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Hidden security risks caused by the latest technology

Ethan Wolff-Mann
·Senior Writer
Phil Schiller, Senior Vice President of Worldwide Marketing at Apple Inc, discusses the camera on the iPhone 7 during an Apple media event in San Francisco, California, U.S. September 7, 2016.  REUTERS/Beck Diefenbach
Phil Schiller, Senior Vice President of Worldwide Marketing at Apple, discusses the camera on the iPhone 7 during an Apple media event in San Francisco, September 7, 2016. REUTERS/Beck Diefenbach

Every time Apple, Samsung, or Google announces a new camera on their respective phones, everyone nods. A better phone would be great! Everyone likes crisp, high-quality photos that are easy to take in all light conditions.

This happens for a lot of tech for much more than just phone cameras. As personal devices, networks and speeds have improved, everyone is armed with James Bond-worthy technology like satellite access, incredible zooms, and more.

But these innovations have come with uncomfortable flipsides – most notably, security risks. This month a man was arrested in Tokyo for stalking and hurting female pop idol, using common technology to find her.

According to the AP, Japanese media said the man had found her location using details in selfies she took, specifically the reflection in her pupils that showed in her photos shared on social media.

Most people are likely aware that if you’re wearing sunglasses in a photo, they may show reflections with significant detail – you might be able to see, for instance, that your friend was standing across from a Taco Bell when he took that selfie. But this story highlights the fact that some camera phones have gotten so good that photos with eyes can be mined for details in their reflections.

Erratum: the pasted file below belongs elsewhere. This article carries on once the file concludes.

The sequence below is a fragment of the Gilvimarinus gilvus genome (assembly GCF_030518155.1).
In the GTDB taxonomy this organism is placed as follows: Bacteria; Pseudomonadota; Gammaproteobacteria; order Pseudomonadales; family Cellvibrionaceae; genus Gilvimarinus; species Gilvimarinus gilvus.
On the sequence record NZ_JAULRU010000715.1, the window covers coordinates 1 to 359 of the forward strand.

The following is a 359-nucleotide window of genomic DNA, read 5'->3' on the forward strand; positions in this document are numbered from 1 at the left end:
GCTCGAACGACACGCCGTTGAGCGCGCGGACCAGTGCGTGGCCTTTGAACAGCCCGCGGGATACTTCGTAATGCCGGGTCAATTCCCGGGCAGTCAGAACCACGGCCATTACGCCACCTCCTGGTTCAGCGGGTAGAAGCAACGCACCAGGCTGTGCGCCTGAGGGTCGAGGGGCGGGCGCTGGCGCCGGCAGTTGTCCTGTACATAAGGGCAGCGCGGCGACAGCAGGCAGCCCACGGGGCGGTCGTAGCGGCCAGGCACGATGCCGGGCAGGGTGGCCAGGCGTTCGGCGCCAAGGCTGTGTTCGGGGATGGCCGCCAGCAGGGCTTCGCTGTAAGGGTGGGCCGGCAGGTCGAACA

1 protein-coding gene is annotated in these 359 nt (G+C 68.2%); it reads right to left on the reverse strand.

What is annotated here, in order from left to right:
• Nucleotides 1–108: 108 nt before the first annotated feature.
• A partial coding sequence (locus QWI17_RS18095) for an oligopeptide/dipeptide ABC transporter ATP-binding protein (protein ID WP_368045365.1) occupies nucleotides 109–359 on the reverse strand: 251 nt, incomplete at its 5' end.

Phone camera detail has gotten incredibly good. The iPhone 4S had an 8-megapixel rear camera and 0.3 MP front camera. The current iPhone 11 Pro’s front and rear cameras are both 12 MP – much higher quality per megapixel. A few years ago, Instagrams were just 612 pixels across. Then they were 640. Now they are 1080 pixels. Twitter images aren’t necessarily huge, but videos can handle 60 frames per second and 720 pixels. All this means photos these days are larger, have higher resolution and way, way more detail. (This viral image shows how much detail could be possible, though it wasn’t from a satellite, as reported.)

Add the visual details in photos and videos to the vast publicly available databases like Google Street View and Google Earth, and everyone essentially has access to spy-like technology. This is how the stalker was able to find his target, according to the reports.

To someone with time and creativity, identifying a location even from a two-second video is possible these days. On Twitter, there’s an account dedicated to figuring out where a photo was taken. At first glance, the photos and videos offer few clues. To some it’s a fun sleuthing exercise. But it’s also a reminder that a lot more detail than you might think is hidden in the pixels — even without things like meta-data that might offer actual GPS coordinates, dates, times, and other information. (Here’s an interesting Medium post that shows how you might figure it out.)